It’s amazing how few of us refuse to accept it.
In the latest episode of Hulk Hogan’s sinking ship of a career, we find a whimpering, bleach blonde, bandana-wearing icon begging for our forgiveness yet still refusing to take accountability for his actions. Color me not surprised.
With his bank account dwindling and the brand it took him a lifetime to create all but ruined, it must be time to make another grossly, ill-advised and staged apology. How coincidental that his impending bankruptcy coincides with his newfound social acceptance.
In a recent interview with the kinder, gentler Good Morning America, Hogan told a reporter that he’s not a racist, that he grew up in a poorer, rougher part of South Tampa and that his colloquial use of the N-word was a product of his upbringing. This explained his behavior and not the fact that he might, just be, an idiot.
What Hogan and the over-paid publicists who pushed him to make this second apology fail to realize is that it’s not his spiteful, repeated use of the word “nigger” that has us up in arms, although, don’t get me wrong, that’s certainly enough to warrant his ostracism. It’s more that he was wholeheartedly against his daughter being in a relationship with a black man, unless of course he was an eight-foot tall, basketball-playing, multi-millionaire. To keep things in their proper perspective, let’s remember that Donald Sterling didn’t use the n-word on his road to obscurity and was still forced to sell his team. As Chris Rock taught us, it’s not so much the word as it is the context in which it is used.
As a result, the weepy Hogan has resorted to blaming his old neighborhood for his antics. Hulk is 62 years old. It’s about time he stops blaming others and looks deeper inside his self to find his own flaws. Perhaps his publicist should have told him that.
We are all products of our environment. That doesn’t mean we can’t learn to differentiate right from wrong. When I was a child, I heard my father drop some spiteful racial epithets. I didn’t need any learner’s manual to tell me he was wrong. I just knew.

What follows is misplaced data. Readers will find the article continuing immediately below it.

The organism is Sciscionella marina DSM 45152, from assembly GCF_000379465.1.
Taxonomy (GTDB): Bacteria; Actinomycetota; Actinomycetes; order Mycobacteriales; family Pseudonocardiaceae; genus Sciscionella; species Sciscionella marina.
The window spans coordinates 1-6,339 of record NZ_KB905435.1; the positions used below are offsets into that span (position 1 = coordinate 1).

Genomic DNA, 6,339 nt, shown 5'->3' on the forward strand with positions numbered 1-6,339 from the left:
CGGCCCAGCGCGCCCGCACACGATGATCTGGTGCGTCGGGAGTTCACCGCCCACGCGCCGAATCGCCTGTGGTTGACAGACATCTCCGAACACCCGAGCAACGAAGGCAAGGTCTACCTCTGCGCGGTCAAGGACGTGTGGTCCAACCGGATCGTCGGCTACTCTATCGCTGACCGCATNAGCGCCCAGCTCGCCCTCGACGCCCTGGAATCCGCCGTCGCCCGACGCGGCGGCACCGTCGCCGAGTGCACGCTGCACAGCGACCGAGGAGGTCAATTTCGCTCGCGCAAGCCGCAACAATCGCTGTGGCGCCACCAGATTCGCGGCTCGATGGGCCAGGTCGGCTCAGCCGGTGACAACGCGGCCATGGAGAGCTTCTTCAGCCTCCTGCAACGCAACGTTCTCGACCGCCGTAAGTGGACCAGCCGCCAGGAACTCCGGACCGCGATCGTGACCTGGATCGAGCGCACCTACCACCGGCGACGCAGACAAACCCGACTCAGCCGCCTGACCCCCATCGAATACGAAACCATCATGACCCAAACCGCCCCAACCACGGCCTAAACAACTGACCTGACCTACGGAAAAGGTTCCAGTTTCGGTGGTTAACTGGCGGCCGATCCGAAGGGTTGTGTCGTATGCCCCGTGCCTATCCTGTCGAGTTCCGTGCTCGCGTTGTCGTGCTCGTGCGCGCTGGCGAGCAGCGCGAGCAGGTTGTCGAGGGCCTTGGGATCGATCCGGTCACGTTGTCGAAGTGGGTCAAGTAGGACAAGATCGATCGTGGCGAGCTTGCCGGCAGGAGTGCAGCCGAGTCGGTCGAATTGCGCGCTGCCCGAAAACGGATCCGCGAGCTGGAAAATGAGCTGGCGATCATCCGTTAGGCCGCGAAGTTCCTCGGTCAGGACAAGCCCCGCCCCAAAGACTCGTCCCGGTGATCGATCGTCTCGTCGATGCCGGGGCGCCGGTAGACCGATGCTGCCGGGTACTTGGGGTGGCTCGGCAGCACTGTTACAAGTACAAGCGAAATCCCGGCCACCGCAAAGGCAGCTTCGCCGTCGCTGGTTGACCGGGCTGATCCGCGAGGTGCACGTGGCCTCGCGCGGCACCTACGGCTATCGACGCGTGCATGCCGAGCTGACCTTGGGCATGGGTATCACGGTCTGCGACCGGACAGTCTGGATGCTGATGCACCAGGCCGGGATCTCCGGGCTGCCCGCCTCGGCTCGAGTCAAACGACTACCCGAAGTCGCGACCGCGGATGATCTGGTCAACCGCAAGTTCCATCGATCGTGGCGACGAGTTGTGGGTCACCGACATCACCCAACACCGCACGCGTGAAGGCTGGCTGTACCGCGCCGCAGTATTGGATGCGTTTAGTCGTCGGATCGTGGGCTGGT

The only thing worse than Hulk Hogan telling someone that he didn’t want his daughter dating a black man is blaming his neighborhood for it. Does that mean everyone who grew up in that area is racist? My guess is probably not.
I know South Tampa. I worked there for years. My mother has lived there for decades. It is a predominantly white area. It is also predominantly liberal.
If Hogan hasn’t realized by now that bigotry is at best shallow and at worst immoral after his forty some odd years of traveling the world as a wrinkled-up, over-tanned, steroid-injecting, international superstar, then he is beyond hope and deserves every last envelope of hate mail he gets. One would think a man who has traveled the world would have learned the value of acceptance. I guess the Hulkster never got that memo.
And before Hulk preaches intolerance of those a different color than his own, he should probably realize that nobody is orange.
I was never a big wrestling fan so I never fully understood America’s fascination with Hulkamania. But then again I don’t understand our fascination with the Kardashians either. At least they like black people.
I’m all for second chances but Hulk’s apology is weak, contrived and a little too late for me to hold any genuine meaning. What I’d really like to hear from Mr. Hogan is why he didn’t want his daughter dating a black man in the first place and why any self-respecting minority should ever patronize his establishment again.
Until then, to the entire Hulkamania camp, please spare us the “I don’t have a racist bone in my body” rhetoric. America is not as dumb as you look. And gratuitous use of the N-word or not, if you don’t want your daughter dating a man because of his skin color, you meet the very definition of a racist.
It is poor form to blame your ignorance on your old neighborhood and all those within it who grew up practicing acceptance. I have little sympathy for a man who has spent his entire life pretending to be something he is not and is only now coming to terms with that fact. If I grew up a Hulk fan, I’d be disappointed that the man behind the yellow curtain was nothing but a sham but not nearly as disappointed as he should be in himself.